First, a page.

(in re your analogy, "No means No" and so forth were real actual outreach programs...)

        • But that's the point, it shouldn't matter if opting out is too complicated! If it's to complicated for these clowns, they should stop tracking altogether, or go to jail otherwise. Maybe they can write a book in jail about how complicated it all is, or try to rust the bars with their salty tears. Fuck these people, don't give them an inch. Somehow they got the idea that putting on a suit and making a bit of dirty money makes them human, and that idea needs to be stopped before it does further damage. You don

          • by maxume (22995)

            Sure sure, never mind the reality where they have more and better lobbyists than you do and the law is currently on their side.

    • by eli867 (300724)

      It's really not that hard. First hit on googling "opt out ads" is http://www.networkadvertising.org/managing/opt_out.asp [networkadvertising.org]

    • I got this one!

      Let's make a Premium list of everyone who sends "Don't Track Me Please" headers! They are advanced users ages 21-59!

  • Not Likely... (Score:5, Insightful)

    by realsilly (186931) on Friday September 09, 2011 @08:19AM (#37350128)

    I would suspect that many advertisers will ignore the document because their cash cow is advertising. They want to be invasive. They want me the average consumer to see what they have to offer. What incentive is there for them to lose potential advertising revenue?

    On a personal level I feel advertising agencies have been allow too many liberties and have invaded the lives of consumers way too much. I can't stand them. I'd like to see advertisements go away. But they won't, and even telling them "Don't Want" is not going to work. Look how well that worked for the Do Not Call registry. I still receive calls and every time I say...."I'm on the do not call list...." I don't even get the courtesy from them to remove my number they hang up faster than I can request to be removed from their list. This gives them the lame excuse "the customer did not ask to be removed....". They ignore the Do Not Call list.

    Based on the above scenario, what makes me believe that an Ad company would follow the Do Not Track requests?

    • by Lennie (16154)

      A number of countries have laws, so if it got known that a company is ignoring the Do Not Track, they will get fined.

      A leak to wikileaks ? Or something, I don't know.

    • by Merk42 (1906718)

      I'd like to see advertisements go away.

      Advertising as a whole is different than targeted advertising, which is what this Do Not Track stuff refers to. Take away advertising as a whole and prepare for a lot more websites to be behind a paywall.

    • by Inda (580031)
      "What incentive is there for them?"

      Ad Block if they don't.

      Telling all my friends, if they continue to ignore.

      Send all my friends the Ad Block install file, if...
    • by Rossman (593924)

      If you don't want to see ads, just block them. It's trivial to do, either via your hosts file or using a browser add-on/plugin.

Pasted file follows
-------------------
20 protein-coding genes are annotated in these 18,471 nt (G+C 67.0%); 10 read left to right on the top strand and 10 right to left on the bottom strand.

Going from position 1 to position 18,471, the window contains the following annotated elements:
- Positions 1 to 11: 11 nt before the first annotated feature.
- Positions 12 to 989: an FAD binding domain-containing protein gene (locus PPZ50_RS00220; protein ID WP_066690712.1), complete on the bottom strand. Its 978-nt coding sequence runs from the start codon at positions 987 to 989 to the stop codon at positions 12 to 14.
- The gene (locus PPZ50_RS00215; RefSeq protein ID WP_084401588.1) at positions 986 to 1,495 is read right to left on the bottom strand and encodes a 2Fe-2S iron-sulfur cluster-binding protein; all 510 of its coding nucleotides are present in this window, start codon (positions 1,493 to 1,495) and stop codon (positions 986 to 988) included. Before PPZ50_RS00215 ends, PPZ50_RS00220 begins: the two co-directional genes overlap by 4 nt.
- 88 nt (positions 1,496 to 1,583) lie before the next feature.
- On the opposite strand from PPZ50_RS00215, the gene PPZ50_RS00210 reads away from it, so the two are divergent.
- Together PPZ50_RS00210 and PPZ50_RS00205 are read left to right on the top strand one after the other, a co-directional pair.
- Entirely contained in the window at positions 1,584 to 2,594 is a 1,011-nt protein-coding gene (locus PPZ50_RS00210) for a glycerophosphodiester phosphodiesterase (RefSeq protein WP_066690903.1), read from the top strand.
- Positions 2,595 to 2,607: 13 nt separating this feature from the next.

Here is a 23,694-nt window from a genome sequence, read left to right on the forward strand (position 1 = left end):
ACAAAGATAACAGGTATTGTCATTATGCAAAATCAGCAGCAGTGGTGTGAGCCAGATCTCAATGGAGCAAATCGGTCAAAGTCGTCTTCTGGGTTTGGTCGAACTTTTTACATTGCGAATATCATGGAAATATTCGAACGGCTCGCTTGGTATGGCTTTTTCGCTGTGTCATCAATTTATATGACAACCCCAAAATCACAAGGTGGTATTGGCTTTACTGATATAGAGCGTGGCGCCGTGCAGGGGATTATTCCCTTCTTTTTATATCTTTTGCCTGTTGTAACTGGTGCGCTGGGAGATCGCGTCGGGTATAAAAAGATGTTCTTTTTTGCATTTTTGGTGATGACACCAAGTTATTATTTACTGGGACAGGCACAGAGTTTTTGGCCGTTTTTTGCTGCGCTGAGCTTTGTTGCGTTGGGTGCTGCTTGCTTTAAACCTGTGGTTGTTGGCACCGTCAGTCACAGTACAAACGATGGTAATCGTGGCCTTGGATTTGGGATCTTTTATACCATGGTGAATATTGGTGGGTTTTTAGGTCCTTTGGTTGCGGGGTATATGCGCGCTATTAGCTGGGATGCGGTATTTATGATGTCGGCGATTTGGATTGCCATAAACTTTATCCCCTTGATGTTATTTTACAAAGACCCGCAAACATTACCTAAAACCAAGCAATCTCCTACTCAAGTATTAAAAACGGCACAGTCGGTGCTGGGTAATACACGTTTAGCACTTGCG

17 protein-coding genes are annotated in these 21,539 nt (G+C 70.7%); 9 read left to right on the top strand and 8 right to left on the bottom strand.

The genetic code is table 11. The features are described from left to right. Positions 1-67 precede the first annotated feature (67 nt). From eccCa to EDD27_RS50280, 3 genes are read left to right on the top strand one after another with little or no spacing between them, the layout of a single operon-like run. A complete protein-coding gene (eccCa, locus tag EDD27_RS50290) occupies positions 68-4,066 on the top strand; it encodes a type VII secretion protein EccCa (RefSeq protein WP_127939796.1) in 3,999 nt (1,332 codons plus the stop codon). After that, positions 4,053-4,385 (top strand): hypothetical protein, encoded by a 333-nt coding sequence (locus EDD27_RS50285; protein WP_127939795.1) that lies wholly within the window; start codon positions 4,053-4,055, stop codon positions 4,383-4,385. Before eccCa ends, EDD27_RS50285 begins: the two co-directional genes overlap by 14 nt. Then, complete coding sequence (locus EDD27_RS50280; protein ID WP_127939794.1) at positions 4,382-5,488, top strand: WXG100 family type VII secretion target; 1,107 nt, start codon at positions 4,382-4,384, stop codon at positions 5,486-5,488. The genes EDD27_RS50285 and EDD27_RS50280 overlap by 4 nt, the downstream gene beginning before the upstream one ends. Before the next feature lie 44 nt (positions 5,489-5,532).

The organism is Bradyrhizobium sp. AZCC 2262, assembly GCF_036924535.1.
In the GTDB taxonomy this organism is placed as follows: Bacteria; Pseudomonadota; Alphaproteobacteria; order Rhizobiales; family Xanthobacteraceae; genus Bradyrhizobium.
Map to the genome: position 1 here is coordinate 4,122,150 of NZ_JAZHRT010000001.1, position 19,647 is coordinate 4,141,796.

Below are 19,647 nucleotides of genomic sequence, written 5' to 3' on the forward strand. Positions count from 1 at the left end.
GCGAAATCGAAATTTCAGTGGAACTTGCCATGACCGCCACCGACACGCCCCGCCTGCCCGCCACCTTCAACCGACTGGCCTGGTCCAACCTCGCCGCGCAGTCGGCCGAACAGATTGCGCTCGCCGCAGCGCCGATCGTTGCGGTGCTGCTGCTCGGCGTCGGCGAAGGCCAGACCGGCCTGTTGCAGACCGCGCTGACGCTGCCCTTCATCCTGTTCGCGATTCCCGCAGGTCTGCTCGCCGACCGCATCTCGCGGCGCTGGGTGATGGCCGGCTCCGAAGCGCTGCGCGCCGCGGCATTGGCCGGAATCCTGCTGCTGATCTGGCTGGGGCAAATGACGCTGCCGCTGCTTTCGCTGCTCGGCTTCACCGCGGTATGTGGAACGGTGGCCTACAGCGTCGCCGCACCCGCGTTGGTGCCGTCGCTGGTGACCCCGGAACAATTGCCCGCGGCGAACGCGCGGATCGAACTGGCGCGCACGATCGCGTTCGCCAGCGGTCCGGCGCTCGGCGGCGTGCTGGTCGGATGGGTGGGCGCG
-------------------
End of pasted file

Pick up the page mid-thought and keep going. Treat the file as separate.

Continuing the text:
If you don't believe the Do Not Track requests will be honoured than you certainly have options available to you!

    • by bonch (38532)

      I would suspect that many advertisers will ignore the document because their cash cow is advertising. They want to be invasive.

      Google, for example [wired.com], who is the only major browser vendor not to pledge support for implementing DNT. Gee, I wonder why.

  • Right. You're asking marketers to give up what is essentially gold to them?

    This is going to be about as successful as setting a flag on en e-mail address and expecting spammers to not spam it.

  • What I think a lot of people are missing is that these are the necessary first steps in the process of stopping tracking:

    1. Provide technical infrastructure for users to express their prefs.
    2. Provide advertisers the tools to see those prefs, how to handle them, etc.
    3. A few ethical advertisers implement those tools and demonstrate that it's feasible.
    4. Make it illegal to ignore the prefs.
    5. FTC comes down like a ton of bricks on anybody who tracks people who opted out.

    • by PopeRatzo (965947) *

      What I think a lot of people are missing is that these are the necessary first steps in the process of stopping tracking:

      1. Provide technical infrastructure for users to express their prefs.
      2. Provide advertisers the tools to see those prefs, how to handle them, etc.
      3. A few ethical advertisers implement those tools and demonstrate that it's feasible.
      4. Make it illegal to ignore the prefs.
      5. FTC comes down like a ton of bricks on anybody who tracks people who opted out.

      Given the current political climate, a

    • by Pokermike (896718)
      More like:

      1. Provide technical infrastructure for users to express their prefs.
      2. Provide advertisers the tools to see those prefs, how to handle them, etc.
      3. A few ethical advertisers implement those tools and demonstrate that it's feasible.
      4. Make it illegal to ignore the prefs.